by Professor Amit Patel
Department of Public Policy and Public Affairs
For a while during the second presidential debate, it seemed like policy issues might never come up and the evening will only be dedicated to various scandals: Bill Clinton’s infidelities, Hillary Clinton’s emails and, the now-infamous Donald Trump video that had dominated headlines just before the debate night. Thankfully, in this town hall-style debate format, one of the members asked a question on a specific policy – Affordable Care Act (ACA), aka Obamacare.
The debate over Obamacare — much like the American health care system itself—is far too complex to cover in a few minutes. But in the simplest terms, the U.S. health insurance system after the passage of President Obama’s signature health law has succeeded in its goal of bringing health insurance to millions of Americans who didn’t previously have it. It has certainly not achieved universal coverage; some 29 million Americans remain uncovered, and it has not succeeded in bringing down health care spending overall or made it affordable to many Americans. It is definitely a work in progress and it is wise to bring it up in this election as a salient policy issue.
Clinton acknowledged those problems upfront and pledged to address them. More importantly, she reminded Americans about parts of the law that people actually like: probation on insurance companies from denying coverage to patients with pre-existing conditions, allowing young adults up to age 26 to stay on their parents’ insurance plans, and no discrimination due to gender in insurance premiums. While Clinton might want to come up with a different system, as she once mentioned, she acknowledged that it makes more sense to fix it than to start over. Much like Obamacare, Clinton proposes an incremental approach to policy that builds on our existing employer-based system, as opposed to a completely different policy idea such as a single payer healthcare system.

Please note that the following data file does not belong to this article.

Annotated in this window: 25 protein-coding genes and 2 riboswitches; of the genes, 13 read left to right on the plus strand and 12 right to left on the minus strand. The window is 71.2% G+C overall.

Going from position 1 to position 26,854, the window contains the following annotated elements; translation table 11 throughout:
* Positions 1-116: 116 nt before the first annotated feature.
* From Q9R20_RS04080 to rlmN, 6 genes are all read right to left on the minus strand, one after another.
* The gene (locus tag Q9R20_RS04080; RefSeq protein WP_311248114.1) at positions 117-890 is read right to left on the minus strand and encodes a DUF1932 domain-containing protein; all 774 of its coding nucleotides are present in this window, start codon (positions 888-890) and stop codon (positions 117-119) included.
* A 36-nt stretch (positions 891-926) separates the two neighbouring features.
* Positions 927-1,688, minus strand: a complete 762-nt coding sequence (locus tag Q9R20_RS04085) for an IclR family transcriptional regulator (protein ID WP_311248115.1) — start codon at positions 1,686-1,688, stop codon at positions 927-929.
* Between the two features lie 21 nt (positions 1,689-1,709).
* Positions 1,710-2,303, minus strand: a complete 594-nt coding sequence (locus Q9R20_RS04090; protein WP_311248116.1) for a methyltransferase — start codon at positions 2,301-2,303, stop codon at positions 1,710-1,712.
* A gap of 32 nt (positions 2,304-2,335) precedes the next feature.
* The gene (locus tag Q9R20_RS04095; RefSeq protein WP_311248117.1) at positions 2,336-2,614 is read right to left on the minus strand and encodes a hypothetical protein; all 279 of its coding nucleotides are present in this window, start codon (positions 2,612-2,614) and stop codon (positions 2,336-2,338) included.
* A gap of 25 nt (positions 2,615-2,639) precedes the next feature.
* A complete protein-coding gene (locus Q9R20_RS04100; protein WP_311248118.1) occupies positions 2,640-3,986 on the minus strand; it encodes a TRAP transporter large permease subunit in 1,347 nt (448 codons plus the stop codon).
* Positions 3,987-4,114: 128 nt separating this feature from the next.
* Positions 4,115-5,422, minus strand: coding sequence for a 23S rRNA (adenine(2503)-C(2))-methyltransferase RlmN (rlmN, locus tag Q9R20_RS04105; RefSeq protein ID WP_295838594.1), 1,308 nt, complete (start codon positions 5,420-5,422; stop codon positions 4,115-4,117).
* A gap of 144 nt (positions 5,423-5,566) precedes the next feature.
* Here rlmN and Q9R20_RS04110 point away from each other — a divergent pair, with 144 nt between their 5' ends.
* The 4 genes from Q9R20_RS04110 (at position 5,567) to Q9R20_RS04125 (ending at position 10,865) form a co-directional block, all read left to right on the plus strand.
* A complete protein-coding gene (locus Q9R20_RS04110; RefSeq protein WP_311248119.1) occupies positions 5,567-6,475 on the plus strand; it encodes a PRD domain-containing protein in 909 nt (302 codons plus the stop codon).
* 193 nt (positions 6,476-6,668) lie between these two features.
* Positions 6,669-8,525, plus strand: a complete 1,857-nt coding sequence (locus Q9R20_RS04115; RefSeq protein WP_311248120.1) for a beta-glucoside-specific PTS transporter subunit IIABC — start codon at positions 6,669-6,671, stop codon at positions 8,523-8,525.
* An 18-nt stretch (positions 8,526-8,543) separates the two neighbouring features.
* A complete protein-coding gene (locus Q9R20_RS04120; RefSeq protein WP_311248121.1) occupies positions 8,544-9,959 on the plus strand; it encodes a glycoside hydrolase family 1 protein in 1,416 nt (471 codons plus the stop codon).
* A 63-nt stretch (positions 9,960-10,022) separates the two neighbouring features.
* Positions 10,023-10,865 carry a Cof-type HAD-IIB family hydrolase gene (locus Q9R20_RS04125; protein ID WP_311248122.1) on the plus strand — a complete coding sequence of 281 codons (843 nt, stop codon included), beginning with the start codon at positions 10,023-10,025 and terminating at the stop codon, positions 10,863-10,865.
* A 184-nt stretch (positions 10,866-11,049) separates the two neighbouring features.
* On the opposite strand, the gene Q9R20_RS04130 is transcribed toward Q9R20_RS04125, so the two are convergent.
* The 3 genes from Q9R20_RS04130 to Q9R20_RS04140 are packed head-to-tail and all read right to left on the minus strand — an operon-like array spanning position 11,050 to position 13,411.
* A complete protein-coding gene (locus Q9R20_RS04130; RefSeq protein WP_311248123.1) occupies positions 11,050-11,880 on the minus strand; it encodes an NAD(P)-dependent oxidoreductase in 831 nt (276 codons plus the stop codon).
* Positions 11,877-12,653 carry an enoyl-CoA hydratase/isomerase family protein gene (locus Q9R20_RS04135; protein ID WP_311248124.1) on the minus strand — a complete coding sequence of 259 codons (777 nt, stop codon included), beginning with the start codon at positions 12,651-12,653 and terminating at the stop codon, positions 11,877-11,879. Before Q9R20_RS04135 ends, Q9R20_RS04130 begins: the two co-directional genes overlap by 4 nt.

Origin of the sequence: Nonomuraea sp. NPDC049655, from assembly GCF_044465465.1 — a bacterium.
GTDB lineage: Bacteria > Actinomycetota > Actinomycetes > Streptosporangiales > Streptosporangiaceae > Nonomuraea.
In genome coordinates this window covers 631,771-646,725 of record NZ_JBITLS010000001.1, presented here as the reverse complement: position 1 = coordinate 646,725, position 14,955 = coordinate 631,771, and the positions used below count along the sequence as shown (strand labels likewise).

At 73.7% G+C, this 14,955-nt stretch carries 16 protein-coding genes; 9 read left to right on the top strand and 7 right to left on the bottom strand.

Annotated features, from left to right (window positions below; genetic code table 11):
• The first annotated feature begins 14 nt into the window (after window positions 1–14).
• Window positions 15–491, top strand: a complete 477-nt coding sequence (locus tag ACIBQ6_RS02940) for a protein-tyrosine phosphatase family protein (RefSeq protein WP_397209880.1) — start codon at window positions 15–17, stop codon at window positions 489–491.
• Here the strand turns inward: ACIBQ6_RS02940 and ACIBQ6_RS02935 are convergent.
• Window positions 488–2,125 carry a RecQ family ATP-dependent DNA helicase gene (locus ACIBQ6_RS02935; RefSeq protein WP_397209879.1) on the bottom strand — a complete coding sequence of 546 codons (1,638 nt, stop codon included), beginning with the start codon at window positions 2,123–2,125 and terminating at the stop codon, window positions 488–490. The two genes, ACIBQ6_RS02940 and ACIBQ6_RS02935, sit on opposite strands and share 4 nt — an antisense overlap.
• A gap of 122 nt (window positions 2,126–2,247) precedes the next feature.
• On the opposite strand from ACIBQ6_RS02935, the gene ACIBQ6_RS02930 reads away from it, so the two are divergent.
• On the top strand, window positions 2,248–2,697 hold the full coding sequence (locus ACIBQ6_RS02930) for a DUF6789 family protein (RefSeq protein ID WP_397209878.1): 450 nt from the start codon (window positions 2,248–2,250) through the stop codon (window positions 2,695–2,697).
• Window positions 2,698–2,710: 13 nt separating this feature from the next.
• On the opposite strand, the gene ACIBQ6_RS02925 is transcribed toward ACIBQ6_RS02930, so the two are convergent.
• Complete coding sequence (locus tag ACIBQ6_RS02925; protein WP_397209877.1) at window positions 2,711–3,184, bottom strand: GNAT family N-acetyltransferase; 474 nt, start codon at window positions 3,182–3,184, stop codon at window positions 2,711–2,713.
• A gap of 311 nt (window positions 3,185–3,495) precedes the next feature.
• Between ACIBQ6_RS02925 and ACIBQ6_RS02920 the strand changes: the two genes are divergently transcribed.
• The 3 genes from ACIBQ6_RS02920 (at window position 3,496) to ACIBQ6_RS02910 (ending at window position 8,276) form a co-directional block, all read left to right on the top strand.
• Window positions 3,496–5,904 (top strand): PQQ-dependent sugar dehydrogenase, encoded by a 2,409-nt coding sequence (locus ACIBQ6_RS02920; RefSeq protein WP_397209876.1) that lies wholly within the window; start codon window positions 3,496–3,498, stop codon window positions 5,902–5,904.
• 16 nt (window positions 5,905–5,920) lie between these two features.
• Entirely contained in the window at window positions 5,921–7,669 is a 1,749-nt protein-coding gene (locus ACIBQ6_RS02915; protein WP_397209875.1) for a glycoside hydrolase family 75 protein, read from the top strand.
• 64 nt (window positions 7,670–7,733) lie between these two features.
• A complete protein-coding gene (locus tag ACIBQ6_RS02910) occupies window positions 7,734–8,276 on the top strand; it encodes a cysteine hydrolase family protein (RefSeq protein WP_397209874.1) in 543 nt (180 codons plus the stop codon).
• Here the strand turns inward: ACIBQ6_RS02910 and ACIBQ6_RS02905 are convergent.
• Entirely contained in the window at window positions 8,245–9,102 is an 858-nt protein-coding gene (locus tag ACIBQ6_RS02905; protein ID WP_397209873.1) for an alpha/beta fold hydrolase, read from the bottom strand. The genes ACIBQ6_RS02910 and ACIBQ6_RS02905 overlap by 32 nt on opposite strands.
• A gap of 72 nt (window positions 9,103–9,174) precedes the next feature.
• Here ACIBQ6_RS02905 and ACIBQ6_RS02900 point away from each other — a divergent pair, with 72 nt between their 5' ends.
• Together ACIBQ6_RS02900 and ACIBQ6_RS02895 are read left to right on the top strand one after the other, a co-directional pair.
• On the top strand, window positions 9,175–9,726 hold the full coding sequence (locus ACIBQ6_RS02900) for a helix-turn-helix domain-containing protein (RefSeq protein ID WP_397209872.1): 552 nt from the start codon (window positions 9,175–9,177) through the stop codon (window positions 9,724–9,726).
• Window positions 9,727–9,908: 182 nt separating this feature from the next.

Trump, by contrast, said Obamacare is beyond fixing and should be fully repealed. Anyone with some political acumen could say that repealing it is not even possible or feasible at this point. After the passage of Obamacare, there have been many symbolic efforts to repeal parts of Obamacare in the past but the Republican nominee vowed to replace Obamacare with a better system. While Trump did not provide any details on what that better system might be except one specific proposal: to get rid of the artificial state lines to allow companies to sell insurance across state lines. In theory, this long-standing proposal by the Republicans (and not an original Trump idea) will boost the competition and lower the cost. However, the real barrier to interstate insurance sales is the difficulty of setting up hospital networks in new areas rather than regulation alone.
Repealing Obamacare, as Trump has suggested, would bring us back to where we were before Obamacare. Not good (if I could borrow his phrase). At least, Clinton has proposed an incremental approach that would keep the parts from Obamacare that are functioning (related to increasing coverage) and fix the ones that need attention (related to curbing the healthcare costs).
Amit Patel (PhD, George Mason University) is an assistant professor of public policy and public affairs at UMass Boston’s McCormack Graduate School. His research focuses on bottom-up approaches to improve socio-economic outcomes for the urban poor and has been funded by the National Science Foundation and Melinda and Bill Gates Foundation.